The Beat Goes On

Finetuning the enterprise is instrumental to growth at Sam Ash Music

For 79 years Sam Ash Music has been a legend on the American music scene, billing itself "The World's Favorite Music Store." The claim is based on the fact that the musical instrument retailer is a family-owned business that operates a landmark store on Music Row in New York City with a long and personal connection to generations of established and emerging musicians.

The first Sam Ash store opened in Brooklyn in 1924, launched by Sam and Rose Ashkynase, a young couple that dreamed of building a business in a field they knew well. It turns out that music was a natural choice. The Sam Ash Orchestra was a popular local group at the time and Rose felt they could count on Sam's musician friends to help the new business get started.

The store grew to be a privately held company with multiple divisions, 1,600 employees and 42 stores in 12 states. Although exact figures are not released, it reportedly pulls in excess of $300 million in annual multi-channel revenue.

Responsibility for the company's long-term growth passed from the founders to their sons Jerry Ash, now chairman, and Paul Ash, now president, and then to grandsons Richard Ash, CEO, David Ash, COO, and Sam Ash, executive vice president. Jerry's wife Bernice is executive vice president in charge of sheet music and other family members work in the business, too.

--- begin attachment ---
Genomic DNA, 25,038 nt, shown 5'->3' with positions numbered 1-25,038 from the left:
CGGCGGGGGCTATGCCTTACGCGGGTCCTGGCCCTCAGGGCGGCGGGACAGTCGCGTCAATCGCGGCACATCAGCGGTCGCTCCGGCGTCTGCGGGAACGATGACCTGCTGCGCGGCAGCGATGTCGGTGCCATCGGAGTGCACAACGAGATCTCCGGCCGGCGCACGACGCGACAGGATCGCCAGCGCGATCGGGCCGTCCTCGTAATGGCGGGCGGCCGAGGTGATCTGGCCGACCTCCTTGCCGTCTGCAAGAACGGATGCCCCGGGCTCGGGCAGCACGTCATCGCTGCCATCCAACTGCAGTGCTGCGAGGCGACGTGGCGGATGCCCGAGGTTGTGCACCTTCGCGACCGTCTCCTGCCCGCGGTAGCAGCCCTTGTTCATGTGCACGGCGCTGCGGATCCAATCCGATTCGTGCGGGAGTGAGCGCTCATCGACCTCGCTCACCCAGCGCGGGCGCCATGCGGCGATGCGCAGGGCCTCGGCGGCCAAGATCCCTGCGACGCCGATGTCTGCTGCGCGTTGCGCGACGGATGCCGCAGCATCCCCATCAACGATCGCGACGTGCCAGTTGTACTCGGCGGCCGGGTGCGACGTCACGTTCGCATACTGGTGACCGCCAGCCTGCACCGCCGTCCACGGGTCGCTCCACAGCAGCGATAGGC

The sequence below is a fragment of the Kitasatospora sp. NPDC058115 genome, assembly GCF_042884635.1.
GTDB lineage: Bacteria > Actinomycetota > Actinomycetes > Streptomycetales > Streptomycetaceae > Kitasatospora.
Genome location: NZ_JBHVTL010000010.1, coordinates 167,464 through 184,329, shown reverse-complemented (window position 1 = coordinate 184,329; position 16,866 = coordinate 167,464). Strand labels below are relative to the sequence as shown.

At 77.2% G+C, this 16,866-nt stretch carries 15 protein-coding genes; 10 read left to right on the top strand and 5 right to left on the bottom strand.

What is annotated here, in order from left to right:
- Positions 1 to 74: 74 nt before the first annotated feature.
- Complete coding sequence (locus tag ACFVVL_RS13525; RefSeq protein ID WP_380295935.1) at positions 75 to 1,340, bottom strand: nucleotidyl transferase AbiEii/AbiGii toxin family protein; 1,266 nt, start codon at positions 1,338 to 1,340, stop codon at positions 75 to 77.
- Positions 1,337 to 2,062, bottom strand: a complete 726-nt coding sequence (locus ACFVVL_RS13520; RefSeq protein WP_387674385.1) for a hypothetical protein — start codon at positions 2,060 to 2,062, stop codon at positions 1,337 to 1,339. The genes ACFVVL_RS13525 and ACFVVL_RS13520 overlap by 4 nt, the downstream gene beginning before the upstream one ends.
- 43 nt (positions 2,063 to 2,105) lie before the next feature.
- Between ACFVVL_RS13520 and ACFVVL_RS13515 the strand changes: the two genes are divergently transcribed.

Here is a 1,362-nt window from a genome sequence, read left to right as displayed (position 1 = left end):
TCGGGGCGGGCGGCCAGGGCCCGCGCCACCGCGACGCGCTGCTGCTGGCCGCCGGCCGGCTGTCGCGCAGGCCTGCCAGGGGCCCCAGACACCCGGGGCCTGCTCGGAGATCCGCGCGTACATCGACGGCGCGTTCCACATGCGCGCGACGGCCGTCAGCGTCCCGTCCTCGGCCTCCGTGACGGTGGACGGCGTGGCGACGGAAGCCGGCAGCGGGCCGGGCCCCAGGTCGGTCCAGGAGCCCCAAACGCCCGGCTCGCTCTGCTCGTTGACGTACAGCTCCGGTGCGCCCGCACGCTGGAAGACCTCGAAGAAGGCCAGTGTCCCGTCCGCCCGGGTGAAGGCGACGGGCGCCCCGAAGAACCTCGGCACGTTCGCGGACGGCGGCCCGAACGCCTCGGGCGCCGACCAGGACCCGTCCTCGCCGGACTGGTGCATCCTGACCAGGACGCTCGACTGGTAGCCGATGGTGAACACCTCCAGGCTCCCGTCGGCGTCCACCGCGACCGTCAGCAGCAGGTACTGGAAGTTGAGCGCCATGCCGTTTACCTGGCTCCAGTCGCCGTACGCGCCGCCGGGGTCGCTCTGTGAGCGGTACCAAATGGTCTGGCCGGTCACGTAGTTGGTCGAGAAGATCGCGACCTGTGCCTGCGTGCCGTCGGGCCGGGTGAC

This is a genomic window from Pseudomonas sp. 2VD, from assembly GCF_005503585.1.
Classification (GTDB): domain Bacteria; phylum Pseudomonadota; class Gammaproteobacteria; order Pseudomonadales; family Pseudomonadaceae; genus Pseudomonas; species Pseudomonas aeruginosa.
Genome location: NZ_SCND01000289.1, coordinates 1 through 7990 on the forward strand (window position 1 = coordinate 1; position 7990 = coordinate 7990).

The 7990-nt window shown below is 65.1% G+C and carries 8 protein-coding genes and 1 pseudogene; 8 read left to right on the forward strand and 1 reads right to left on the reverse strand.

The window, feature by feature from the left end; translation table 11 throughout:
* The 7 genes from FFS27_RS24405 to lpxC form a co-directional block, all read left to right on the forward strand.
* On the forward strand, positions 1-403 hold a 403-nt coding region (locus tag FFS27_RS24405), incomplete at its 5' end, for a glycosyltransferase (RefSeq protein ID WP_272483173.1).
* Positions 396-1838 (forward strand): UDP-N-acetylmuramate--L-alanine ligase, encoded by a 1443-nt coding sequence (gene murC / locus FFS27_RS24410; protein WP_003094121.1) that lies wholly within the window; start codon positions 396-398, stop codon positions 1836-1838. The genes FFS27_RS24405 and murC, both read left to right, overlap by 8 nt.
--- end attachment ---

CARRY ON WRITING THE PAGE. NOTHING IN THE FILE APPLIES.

Like many successful companies built on family-run concepts, it adapted to change over the years, moving into sales of recording equipment, founding a professional division and starting a successful e-commerce Web site.

But eventually, Sam Ash Music expanded beyond its original scope. The organically grown business and custom-built IT systems were stretched to the limit.

If the company wanted to continue opening new stores, making acquisitions, adding new sales channels and carrying an inventory capacity of more than 100,000 SKUs, it would need a robust IT infrastructure with scalable enterprise capabilities.

In early 1999, the decision was made to find the right application for the job.

Finetuning the Enterprise

The man put in charge of the project was David Ash, who is not only the firm's COO but also its general counsel and point man for IT. His IT decision-making team includes Susan Freed, director of management information services, and Stu Leibowitz, the company's CFO.